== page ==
When people talk about hot trends on the web, Groupon is on the list, but for all the noise they’re making, the experts say that Groupon isn’t turning a profit and may have a hard time doing so in the future.
Now, it’s Pandora’s turn in the spotlight thanks to their announced IPO and hey, lookee there, they’re not making any money either. How can that be?
The generally accepted theory is, the more users you have, the more money you make, right? Not so. In Pandora’s case, more users means they have to spend more on music licensing, which should be off-set by more advertisers, but it’s not happening.
Groupon is having similar issues, some of which has to be due to all the competition in the field. On an average day, I get daily deal emails from five sites and that’s just a small sampling of what’s out there.
On the other end is LinkedIn, whose recent IPO brought a rise in users and a rise in profits. But then LinkedIn doesn’t have much competition and they aren’t caught in a space where they have to pay out third party fees in order to stay in business.
Remember the days of the dotcom boom when every guy with HTML skills could make a buck by building a website? Those days are not only gone, but it seems like it’s getting harder and harder for even great, original concepts to make a profit.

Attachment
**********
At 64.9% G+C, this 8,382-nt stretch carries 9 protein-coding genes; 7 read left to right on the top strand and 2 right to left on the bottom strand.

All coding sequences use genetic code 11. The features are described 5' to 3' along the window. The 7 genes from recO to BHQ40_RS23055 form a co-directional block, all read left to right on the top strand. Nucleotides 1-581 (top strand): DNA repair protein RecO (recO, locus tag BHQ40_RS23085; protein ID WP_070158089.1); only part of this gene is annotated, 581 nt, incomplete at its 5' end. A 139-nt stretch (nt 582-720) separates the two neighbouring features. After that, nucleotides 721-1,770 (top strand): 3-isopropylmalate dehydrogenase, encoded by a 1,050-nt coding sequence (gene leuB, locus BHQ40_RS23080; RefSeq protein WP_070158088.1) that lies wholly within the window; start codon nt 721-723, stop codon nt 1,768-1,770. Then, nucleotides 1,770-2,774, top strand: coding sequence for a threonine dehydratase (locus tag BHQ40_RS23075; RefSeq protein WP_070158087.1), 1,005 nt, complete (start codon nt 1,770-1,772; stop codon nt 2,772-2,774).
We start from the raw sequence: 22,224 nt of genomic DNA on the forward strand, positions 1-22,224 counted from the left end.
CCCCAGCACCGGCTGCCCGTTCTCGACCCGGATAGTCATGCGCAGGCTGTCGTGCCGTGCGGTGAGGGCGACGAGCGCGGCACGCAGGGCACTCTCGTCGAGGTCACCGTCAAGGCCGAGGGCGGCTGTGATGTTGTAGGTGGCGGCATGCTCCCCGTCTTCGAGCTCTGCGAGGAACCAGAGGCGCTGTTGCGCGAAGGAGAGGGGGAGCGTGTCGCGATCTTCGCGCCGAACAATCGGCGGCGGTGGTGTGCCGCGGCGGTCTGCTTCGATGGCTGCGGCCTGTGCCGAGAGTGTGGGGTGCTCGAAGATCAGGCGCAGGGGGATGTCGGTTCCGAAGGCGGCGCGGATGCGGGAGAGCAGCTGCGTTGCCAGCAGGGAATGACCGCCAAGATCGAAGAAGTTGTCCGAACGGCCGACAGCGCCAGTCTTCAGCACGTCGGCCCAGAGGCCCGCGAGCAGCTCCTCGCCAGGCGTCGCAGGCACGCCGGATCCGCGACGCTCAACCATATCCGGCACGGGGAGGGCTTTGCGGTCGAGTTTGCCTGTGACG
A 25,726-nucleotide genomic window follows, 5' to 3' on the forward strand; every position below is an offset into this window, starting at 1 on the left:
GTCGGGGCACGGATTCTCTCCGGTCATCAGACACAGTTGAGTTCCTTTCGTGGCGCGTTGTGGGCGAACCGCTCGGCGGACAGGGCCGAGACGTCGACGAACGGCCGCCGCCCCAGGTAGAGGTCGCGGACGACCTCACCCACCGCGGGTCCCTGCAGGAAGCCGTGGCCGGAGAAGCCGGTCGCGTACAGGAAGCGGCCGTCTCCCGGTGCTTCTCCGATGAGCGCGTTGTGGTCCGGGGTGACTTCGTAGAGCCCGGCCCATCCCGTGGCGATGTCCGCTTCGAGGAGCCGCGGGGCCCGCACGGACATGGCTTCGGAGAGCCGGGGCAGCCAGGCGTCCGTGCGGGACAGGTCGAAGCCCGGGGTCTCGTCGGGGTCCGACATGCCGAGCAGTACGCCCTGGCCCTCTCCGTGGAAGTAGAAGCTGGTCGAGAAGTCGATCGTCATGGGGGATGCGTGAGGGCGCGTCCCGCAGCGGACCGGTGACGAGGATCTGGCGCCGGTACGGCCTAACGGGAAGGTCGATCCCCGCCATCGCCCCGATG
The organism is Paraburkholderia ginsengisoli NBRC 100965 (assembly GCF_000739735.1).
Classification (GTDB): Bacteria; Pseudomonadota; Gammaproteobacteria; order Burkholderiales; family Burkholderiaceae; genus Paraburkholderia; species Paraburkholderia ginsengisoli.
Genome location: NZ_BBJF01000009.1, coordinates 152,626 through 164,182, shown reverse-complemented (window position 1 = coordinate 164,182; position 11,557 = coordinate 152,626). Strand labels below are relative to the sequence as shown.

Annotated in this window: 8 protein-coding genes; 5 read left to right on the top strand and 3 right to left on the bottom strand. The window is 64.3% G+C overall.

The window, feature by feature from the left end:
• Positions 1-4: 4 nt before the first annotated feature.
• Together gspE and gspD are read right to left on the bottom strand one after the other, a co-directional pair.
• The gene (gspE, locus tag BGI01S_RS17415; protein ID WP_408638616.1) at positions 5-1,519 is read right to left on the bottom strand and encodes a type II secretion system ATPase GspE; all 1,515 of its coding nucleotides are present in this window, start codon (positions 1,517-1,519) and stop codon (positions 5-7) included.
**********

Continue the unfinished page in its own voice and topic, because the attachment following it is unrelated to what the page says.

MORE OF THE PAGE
So what’s to be done about it? Maybe the answer is to lessen the noise. Maybe Groupon, in particular would have been better off sliding in slowly and under the radar, amassing a strong base of users and advertisers before shouting about it to the world. Then again, it’s kind of chicken or the egg, isn’t it? Can’t get users or charge high dollars for ads if the site is under the radar.
What do you think? Will throwing more money at these hot sites make them winners? Tell us your thoughts, then check back in six months and see if you were right.